With more than 100,000 people living on the streets, California Gov. Gavin Newsom signed a new law on Wednesday that will force some of them into treatment as part of a program the governor described as “care” that opponents argue is draconian.
Newsom signed the Community Support, Recovery and Empowerment Act on Wednesday. It allows family members, first responders and others to ask a judge to make a treatment plan for someone with certain illnesses, including schizophrenia. Those who refuse may be placed under guard and ordered to comply.
Currently, homeless people with serious mental health disorders flow from the streets to prisons and hospitals. They can stay in a psychiatric hospital involuntarily for up to three days. But if they promise to take medicine and attend other services, they should be released.
The law Newsom signed Wednesday allows the court to order a treatment plan for one year, which can be extended for a second year. The plan may include medication, housing, and treatment.
For decades, California has largely treated homelessness as a local problem, channeling billions of dollars each year to city and county governments for various treatment programs. But with all that spending — including $9 billion last year and another $4.8 billion this year — homelessness remains one of the state’s most pressing and visible issues.
“Keep doing what you’ve been doing and you’ll get what you got. And look what we got. It’s unacceptable,” Newsom said Wednesday before signing the legislation. “This (law) is drafted unlike anything you’ve seen in the state of California, which has been around for almost the last century.
The American Civil Liberties Union of California, Human Rights Watch, Disability Rights California and several organizations that work with homeless people, minority communities and people with disabilities say the new program violates civil rights.
Courts are a scary place for many people with serious mental illness, and they say coercion runs counter to the peer-based model that is critical to recovery. In other words, critics say, a person has to seek help, and that can take months or years.
“This outdated and coercive model of putting people with disabilities in court causes injury and harm to vulnerable Californians and reinforces institutionalized racism,” the ACLU of Southern California said in a tweet. “We will continue to fight, and expect to see legal challenges to stop this flawed plan from harming our community.”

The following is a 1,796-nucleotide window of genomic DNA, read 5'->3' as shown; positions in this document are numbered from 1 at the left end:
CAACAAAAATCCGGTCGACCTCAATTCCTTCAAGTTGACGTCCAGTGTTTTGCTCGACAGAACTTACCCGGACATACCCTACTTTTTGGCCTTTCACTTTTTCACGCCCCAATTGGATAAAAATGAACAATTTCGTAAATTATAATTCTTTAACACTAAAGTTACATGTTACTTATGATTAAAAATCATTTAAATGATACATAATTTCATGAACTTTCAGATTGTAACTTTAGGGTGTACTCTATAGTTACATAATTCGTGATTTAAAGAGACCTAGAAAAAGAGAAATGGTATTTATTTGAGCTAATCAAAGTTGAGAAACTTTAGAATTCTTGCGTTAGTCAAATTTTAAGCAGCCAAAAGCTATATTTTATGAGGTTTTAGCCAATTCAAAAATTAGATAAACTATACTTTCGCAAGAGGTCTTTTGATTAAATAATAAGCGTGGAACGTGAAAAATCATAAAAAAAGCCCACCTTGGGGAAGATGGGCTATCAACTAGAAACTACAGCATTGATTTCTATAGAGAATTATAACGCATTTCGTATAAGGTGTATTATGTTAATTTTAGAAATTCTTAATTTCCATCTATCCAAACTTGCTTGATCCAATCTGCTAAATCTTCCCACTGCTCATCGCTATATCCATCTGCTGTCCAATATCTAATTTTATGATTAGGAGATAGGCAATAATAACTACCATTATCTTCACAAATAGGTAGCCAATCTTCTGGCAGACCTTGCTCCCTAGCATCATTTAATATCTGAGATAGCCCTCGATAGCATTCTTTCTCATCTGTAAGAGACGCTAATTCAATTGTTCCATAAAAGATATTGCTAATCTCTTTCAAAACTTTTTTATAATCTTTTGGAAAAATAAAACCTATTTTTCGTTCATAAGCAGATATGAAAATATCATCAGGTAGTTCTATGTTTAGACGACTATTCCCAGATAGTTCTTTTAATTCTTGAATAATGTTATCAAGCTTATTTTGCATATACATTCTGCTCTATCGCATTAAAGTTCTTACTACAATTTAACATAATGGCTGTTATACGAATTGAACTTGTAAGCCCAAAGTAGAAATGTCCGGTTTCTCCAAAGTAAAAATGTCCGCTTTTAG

The program is not just for the homeless. It only applies to people with severe mental illness – mostly psychotic disorders – and only if they have no chance of surviving safely in the community without supervision or are likely to harm themselves or others.
That means people who struggle with alcohol and opioid addictions don’t qualify unless they have mental illnesses.
Newsom’s administration estimates that about 12,000 people could benefit from the program. State House Republican Leader James Gallagher said that’s not enough.
“Even though it’s better than nothing, the (Community Assistance, Recovery and Empowerment) Court is basically a new bureaucratic half-measure,” said Gallagher, who like most of his Republican colleagues in the state Legislature voted for the law. “What we want is not a fundamental policy change. It helps some seriously mentally ill people get treatment, but it doesn’t stop the explosion of homeless encampments in our community.
The program doesn’t begin until next year, and only seven counties: Glenn, Orange, Riverside, San Diego, San Francisco, Stanislaus and Tuolumne must establish programs by Oct. 1, 2023. All other counties will have until Dec. 1. In the year 2024
Each of California’s 58 counties must establish special courts to handle these cases. Non-participating counties can be fined up to $1,000 per day.
Newsom said the biggest challenge is finding and keeping enough health care workers to treat everyone who needs it. This year’s state budget includes $296.5 million for the “Workforce for a Healthy California for All Program,” with a goal of hiring 25,000 community health workers by 2025.
The California National Coalition on Mental Illness supports the proposal, as do businesses and dozens of cities, including the mayors of Los Angeles, Sacramento, San Francisco and San Diego.
They say treatment models and antipsychotics have changed dramatically since people were institutionalized. Proponents say the individual should be able to thrive in the community given the right clinical support team and housing plan.
Newsom said he was “tired” of arguments from civil liberties groups that the program would go too far.
“Their perspective is defined by what they see on the streets and sidewalks across the state,” he said.